NURS 4430 Week 2 Neurotransmitters and Receptor Theory
NURS 4430 Week 2 Neurotransmitters and Receptor Theory
Receptors and neurotransmitters are like a lock-and-key system. Just as it takes the right key to open a specific lock, it takes the right neurotransmitter to bind to a specific receptor. Not surprisingly, as it concerns psychopharmacology, the pharmacotherapeutics that are prescribed must trigger the release of certain neurotransmitters that bind to the correct receptors in order to elicit a favorable response for the patient. The mechanism of this binding and the response that follows reflects receptor theory and lies at the foundation of pharmacology.
This week, you will continue your examination of neuroanatomy and neuroscience as you engage with you colleagues in a Discussion. You will also explore the potential impacts of foundational neuroscience on the prescription of pharmacotherapeutics.
- Analyze the agonist-to-antagonist spectrum of action of psychopharmacologic agents
- Compare the actions of g couple proteins to ion gated channels
- Analyze the role of epigenetics in pharmacologic action
- Analyze the impact of foundational neuroscience on the prescription of medications
Required Readings (click to expand/reduce)
Camprodon, J. A., & Roffman, J. L. (2016). Psychiatric neuroscience: Incorporating pathophysiology into clinical case formulation. In T. A. Stern, M. Favo, T. E. Wilens, & J. F. Rosenbaum. (Eds.), Massachusetts General Hospital psychopharmacology and neurotherapeutics (pp. 1–19). Elsevier.
Note: All Stahl resources can be accessed through the Walden Library using this link. This link will take you to a log-in page for the Walden Library. Once you log into the library, the Stahl website will appear.
Stahl, S. M. (2013). Stahl’s essential psychopharmacology: Neuroscientific basis and practical applications (4th ed.). New York, NY: Cambridge University Press *Preface, pp. ix–x
Note: To access the following chapters, click on the Essential Psychopharmacology, 4th ed tab on the Stahl Online website and select the appropriate chapter. Be sure to read all sections on the left navigation bar for each chapter.
Chapter 1, “Chemical Neurotransmission”
Chapter 2, “Transporters, Receptors, and Enzymes as Targets of Psychopharmacologic Drug Action”
Chapter 3, “Ion Channels as Targets of Psychopharmacologic Drug Action”
Document: Midterm Exam Study Guide (PDF)
Document: Final Exam Study Guide (PDF)
Laureate Education (Producer). (2016i). Introduction to psychopharmacology [Video file]. Baltimore, MD: Author.
Note: The approximate length of this media piece is 3 minutes.
Required Media (click to expand/reduce)
Optional Resources (click to expand/reduce)
Pathopharmacology: Disorders of the Nervous System: Exploring the Human Brain
Dr. Norbert Myslinski reviews the structure and function of the human brain. Using human brains, he examines and illustrates the development of the brain and areas impacted by disorders associated with the brain. (15m)
Introduction to Advanced Pharmacology
In this media presentation, Dr. Terry Buttaro, associate professor of practice at Simmons School of Nursing and Health Sciences, discusses the importance of pharmacology for the advanced practice nurse. (6m)
Discussion: Foundational Neuroscience
As a psychiatric nurse practitioner, it is essential for you to have a strong background in foundational neuroscience. In order to diagnose and treat patients, you must not only understand the pathophysiology of psychiatric disorders but also how medications for these disorders impact the central nervous system. These concepts of foundational neuroscience can be challenging to understand. Therefore, this Discussion is designed to encourage you to think through these concepts, develop a rationale for your thinking, and deepen your understanding by interacting with your colleagues.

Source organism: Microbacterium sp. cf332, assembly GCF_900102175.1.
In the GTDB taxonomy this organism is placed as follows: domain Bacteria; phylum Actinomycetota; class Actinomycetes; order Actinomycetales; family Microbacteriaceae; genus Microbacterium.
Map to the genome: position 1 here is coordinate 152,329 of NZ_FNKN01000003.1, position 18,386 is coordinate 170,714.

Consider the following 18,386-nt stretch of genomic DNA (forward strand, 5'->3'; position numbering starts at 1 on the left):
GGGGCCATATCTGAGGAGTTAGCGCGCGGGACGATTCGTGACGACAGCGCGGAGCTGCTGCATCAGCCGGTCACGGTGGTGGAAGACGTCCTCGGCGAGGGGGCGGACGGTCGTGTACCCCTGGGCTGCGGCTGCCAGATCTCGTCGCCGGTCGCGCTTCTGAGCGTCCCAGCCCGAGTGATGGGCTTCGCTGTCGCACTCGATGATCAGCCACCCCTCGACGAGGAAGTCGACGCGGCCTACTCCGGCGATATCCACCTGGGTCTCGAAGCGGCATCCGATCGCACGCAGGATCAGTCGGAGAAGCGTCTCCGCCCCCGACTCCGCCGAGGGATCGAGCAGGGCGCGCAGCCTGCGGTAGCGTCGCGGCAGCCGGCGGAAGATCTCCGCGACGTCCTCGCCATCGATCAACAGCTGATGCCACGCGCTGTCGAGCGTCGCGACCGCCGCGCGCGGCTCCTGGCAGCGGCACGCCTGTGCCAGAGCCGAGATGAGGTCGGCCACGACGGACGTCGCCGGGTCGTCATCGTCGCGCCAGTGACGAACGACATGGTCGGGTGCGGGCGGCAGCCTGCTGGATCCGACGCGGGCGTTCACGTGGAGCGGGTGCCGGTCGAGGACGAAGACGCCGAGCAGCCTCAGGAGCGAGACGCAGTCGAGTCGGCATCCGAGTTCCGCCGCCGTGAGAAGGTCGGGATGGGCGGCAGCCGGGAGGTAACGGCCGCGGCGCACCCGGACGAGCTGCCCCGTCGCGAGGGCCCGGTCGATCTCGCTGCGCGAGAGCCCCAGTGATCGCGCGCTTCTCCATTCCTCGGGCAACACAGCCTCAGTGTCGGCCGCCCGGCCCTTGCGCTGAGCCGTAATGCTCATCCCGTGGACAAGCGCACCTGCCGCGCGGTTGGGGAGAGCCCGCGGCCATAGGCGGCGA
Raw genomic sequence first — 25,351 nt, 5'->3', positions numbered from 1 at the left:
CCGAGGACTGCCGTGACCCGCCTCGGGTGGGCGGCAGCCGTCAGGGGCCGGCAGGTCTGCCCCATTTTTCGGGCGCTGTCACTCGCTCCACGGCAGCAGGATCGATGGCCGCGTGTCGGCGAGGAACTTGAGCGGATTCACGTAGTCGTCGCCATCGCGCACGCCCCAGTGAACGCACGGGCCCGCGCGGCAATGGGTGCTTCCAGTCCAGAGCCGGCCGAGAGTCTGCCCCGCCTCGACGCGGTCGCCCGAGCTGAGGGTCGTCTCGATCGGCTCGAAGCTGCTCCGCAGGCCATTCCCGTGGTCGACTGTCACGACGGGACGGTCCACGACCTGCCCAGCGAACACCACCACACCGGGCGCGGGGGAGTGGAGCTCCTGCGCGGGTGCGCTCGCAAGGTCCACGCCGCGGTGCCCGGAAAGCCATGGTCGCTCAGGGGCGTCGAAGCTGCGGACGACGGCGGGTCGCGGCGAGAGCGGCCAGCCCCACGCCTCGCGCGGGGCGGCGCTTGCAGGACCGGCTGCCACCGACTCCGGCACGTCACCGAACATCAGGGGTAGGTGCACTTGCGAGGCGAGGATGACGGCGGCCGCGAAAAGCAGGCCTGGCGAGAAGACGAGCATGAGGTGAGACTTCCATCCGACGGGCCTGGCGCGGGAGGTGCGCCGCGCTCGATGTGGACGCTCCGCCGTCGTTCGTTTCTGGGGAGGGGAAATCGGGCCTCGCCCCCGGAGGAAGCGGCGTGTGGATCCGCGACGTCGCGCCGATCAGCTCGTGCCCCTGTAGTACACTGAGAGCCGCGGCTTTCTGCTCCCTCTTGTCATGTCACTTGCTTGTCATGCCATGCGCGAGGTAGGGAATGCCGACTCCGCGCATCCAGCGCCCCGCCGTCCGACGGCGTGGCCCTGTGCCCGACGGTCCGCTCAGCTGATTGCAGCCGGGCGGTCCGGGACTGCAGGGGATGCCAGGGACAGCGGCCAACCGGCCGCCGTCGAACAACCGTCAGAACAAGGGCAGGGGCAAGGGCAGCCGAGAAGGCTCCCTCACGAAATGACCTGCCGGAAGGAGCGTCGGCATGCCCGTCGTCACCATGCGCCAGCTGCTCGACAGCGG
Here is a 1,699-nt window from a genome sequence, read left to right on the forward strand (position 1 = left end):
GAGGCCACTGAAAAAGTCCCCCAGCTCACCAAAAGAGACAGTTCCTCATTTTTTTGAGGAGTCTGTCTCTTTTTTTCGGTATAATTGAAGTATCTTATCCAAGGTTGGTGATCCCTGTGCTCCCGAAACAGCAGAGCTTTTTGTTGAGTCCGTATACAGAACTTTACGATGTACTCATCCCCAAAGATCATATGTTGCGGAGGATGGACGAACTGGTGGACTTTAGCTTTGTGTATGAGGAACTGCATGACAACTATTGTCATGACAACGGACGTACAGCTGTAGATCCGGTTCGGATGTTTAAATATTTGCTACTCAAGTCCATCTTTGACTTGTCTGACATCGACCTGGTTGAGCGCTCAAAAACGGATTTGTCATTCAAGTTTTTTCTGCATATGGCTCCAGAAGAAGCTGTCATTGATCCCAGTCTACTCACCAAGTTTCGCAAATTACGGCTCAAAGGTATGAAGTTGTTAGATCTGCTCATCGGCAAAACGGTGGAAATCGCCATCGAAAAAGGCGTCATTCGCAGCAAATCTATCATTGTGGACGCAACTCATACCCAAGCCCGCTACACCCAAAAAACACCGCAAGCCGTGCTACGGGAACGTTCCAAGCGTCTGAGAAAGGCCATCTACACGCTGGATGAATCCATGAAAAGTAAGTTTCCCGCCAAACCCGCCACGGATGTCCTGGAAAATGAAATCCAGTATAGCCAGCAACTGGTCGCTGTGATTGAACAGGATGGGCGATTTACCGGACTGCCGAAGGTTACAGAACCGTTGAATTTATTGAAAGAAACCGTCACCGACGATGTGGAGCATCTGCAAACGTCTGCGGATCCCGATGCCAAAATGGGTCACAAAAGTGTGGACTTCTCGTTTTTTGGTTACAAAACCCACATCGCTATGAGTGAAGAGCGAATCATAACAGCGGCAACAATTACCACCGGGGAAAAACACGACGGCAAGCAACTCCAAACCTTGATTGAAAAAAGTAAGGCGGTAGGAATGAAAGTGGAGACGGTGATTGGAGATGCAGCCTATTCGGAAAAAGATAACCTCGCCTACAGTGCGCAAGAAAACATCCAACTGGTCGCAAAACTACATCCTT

For this Discussion, review the Learning Resources and reflect on the concepts of foundational neuroscience as they might apply to your role as the psychiatric mental health nurse practitioner in prescribing medications for patients.
By Day 3 of Week 2
Post a response to each of the following:
- Explain the agonist-to-antagonist spectrum of action of psychopharmacologic agents, including how partial and inverse agonist functionality may impact the efficacy of psychopharmacologic treatments.
- Compare and contrast the actions of g couple proteins and ion gated channels.
- Explain how the role of epigenetics may contribute to pharmacologic action.
- Explain how this information may impact the way you prescribe medications to patients. Include a specific example of a situation or case with a patient in which the psychiatric mental health nurse practitioner must be aware of the medication’s action.
Read a selection of your colleagues’ responses.
By Day 6 of Week 2
Respond to at least two of your colleagues on two different days in one of the following ways:
- If your colleagues’ posts influenced your understanding of these concepts, be sure to share how and why. Include additional insights you gained.
- If you think your colleagues might have misunderstood these concepts, offer your alternative perspective and be sure to provide an explanation for them. Include resources to support your perspective.
Note: For this Discussion, you are required to complete your initial post before you will be able to view and respond to your colleagues’ postings. Begin by clicking on the “Post to Discussion Question” link and then select “Create Thread” to complete your initial post. Remember, once you click on Submit, you cannot delete or edit your own posts, and you cannot post anonymously. Please check your post carefully before clicking on Submit!
Submission and Grading Information
To access your rubric:
Week 2 Discussion Rubric
Post by Day 3 of Week 2 and Respond by Day 6 of Week 2
To Participate in this Discussion:
Week 2 Discussion